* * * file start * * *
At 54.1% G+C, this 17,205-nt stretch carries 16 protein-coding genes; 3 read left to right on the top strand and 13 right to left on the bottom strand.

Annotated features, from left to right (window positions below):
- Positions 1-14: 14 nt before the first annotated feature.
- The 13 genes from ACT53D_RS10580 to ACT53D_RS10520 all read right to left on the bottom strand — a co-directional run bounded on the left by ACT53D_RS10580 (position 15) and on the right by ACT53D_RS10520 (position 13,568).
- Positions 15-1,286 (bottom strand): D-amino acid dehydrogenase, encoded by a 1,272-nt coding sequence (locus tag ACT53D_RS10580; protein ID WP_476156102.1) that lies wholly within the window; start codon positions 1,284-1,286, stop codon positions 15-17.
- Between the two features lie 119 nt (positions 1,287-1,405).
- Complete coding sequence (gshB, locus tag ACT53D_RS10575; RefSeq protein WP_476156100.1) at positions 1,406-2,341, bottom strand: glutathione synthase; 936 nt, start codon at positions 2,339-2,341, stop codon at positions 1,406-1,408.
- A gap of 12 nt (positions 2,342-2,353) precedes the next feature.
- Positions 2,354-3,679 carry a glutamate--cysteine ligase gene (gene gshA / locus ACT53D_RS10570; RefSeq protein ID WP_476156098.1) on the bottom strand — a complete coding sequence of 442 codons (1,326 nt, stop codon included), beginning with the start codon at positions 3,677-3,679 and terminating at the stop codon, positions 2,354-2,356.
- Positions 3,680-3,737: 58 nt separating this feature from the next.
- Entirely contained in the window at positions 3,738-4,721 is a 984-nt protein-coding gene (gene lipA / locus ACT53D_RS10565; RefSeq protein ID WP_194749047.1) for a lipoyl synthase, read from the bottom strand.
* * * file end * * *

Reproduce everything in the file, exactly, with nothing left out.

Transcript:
At 54.1% G+C, this 17,205-nt stretch carries 16 protein-coding genes; 3 read left to right on the top strand and 13 right to left on the bottom strand.

Annotated features, from left to right (window positions below):
- Positions 1-14: 14 nt before the first annotated feature.
- The 13 genes from ACT53D_RS10580 to ACT53D_RS10520 all read right to left on the bottom strand — a co-directional run bounded on the left by ACT53D_RS10580 (position 15) and on the right by ACT53D_RS10520 (position 13,568).
- Positions 15-1,286 (bottom strand): D-amino acid dehydrogenase, encoded by a 1,272-nt coding sequence (locus tag ACT53D_RS10580; protein ID WP_476156102.1) that lies wholly within the window; start codon positions 1,284-1,286, stop codon positions 15-17.
- Between the two features lie 119 nt (positions 1,287-1,405).
- Complete coding sequence (gshB, locus tag ACT53D_RS10575; RefSeq protein WP_476156100.1) at positions 1,406-2,341, bottom strand: glutathione synthase; 936 nt, start codon at positions 2,339-2,341, stop codon at positions 1,406-1,408.
- A gap of 12 nt (positions 2,342-2,353) precedes the next feature.
- Positions 2,354-3,679 carry a glutamate--cysteine ligase gene (gene gshA / locus ACT53D_RS10570; RefSeq protein ID WP_476156098.1) on the bottom strand — a complete coding sequence of 442 codons (1,326 nt, stop codon included), beginning with the start codon at positions 3,677-3,679 and terminating at the stop codon, positions 2,354-2,356.
- Positions 3,680-3,737: 58 nt separating this feature from the next.
- Entirely contained in the window at positions 3,738-4,721 is a 984-nt protein-coding gene (gene lipA / locus ACT53D_RS10565; RefSeq protein ID WP_194749047.1) for a lipoyl synthase, read from the bottom strand.